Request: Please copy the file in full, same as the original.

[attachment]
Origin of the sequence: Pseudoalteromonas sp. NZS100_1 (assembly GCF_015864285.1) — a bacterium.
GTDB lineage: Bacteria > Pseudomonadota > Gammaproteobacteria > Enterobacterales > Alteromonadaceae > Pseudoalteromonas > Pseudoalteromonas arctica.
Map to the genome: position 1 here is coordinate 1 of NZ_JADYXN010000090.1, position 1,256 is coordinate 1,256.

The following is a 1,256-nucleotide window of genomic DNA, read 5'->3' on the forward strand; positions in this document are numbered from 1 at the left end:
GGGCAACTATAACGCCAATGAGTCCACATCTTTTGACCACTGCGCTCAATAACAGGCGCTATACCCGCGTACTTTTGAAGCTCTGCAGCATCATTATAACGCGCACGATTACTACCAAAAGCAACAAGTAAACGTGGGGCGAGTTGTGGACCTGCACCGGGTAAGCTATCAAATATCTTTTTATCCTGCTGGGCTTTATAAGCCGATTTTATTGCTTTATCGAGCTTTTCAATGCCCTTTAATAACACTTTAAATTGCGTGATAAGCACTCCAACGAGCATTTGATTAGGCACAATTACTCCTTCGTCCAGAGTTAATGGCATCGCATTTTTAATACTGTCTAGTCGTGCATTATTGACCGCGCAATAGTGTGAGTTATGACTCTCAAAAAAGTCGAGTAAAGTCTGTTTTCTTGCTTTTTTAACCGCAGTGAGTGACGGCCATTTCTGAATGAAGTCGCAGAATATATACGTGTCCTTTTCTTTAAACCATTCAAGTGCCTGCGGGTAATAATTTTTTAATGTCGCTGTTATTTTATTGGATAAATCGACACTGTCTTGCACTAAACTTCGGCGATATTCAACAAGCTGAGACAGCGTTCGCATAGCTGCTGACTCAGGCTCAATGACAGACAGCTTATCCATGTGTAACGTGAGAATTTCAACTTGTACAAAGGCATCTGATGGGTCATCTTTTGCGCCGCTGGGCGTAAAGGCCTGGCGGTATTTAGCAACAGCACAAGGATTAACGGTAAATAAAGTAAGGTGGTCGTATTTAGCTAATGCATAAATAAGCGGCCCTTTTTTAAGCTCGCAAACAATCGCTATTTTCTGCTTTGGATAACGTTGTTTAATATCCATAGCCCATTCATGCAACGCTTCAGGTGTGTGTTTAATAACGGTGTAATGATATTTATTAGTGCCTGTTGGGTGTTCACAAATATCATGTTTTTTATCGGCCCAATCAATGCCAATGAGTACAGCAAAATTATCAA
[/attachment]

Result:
Origin of the sequence: Pseudoalteromonas sp. NZS100_1 (assembly GCF_015864285.1) — a bacterium.
GTDB lineage: Bacteria > Pseudomonadota > Gammaproteobacteria > Enterobacterales > Alteromonadaceae > Pseudoalteromonas > Pseudoalteromonas arctica.
Map to the genome: position 1 here is coordinate 1 of NZ_JADYXN010000090.1, position 1,256 is coordinate 1,256.

The following is a 1,256-nucleotide window of genomic DNA, read 5'->3' on the forward strand; positions in this document are numbered from 1 at the left end:
GGGCAACTATAACGCCAATGAGTCCACATCTTTTGACCACTGCGCTCAATAACAGGCGCTATACCCGCGTACTTTTGAAGCTCTGCAGCATCATTATAACGCGCACGATTACTACCAAAAGCAACAAGTAAACGTGGGGCGAGTTGTGGACCTGCACCGGGTAAGCTATCAAATATCTTTTTATCCTGCTGGGCTTTATAAGCCGATTTTATTGCTTTATCGAGCTTTTCAATGCCCTTTAATAACACTTTAAATTGCGTGATAAGCACTCCAACGAGCATTTGATTAGGCACAATTACTCCTTCGTCCAGAGTTAATGGCATCGCATTTTTAATACTGTCTAGTCGTGCATTATTGACCGCGCAATAGTGTGAGTTATGACTCTCAAAAAAGTCGAGTAAAGTCTGTTTTCTTGCTTTTTTAACCGCAGTGAGTGACGGCCATTTCTGAATGAAGTCGCAGAATATATACGTGTCCTTTTCTTTAAACCATTCAAGTGCCTGCGGGTAATAATTTTTTAATGTCGCTGTTATTTTATTGGATAAATCGACACTGTCTTGCACTAAACTTCGGCGATATTCAACAAGCTGAGACAGCGTTCGCATAGCTGCTGACTCAGGCTCAATGACAGACAGCTTATCCATGTGTAACGTGAGAATTTCAACTTGTACAAAGGCATCTGATGGGTCATCTTTTGCGCCGCTGGGCGTAAAGGCCTGGCGGTATTTAGCAACAGCACAAGGATTAACGGTAAATAAAGTAAGGTGGTCGTATTTAGCTAATGCATAAATAAGCGGCCCTTTTTTAAGCTCGCAAACAATCGCTATTTTCTGCTTTGGATAACGTTGTTTAATATCCATAGCCCATTCATGCAACGCTTCAGGTGTGTGTTTAATAACGGTGTAATGATATTTATTAGTGCCTGTTGGGTGTTCACAAATATCATGTTTTTTATCGGCCCAATCAATGCCAATGAGTACAGCAAAATTATCAA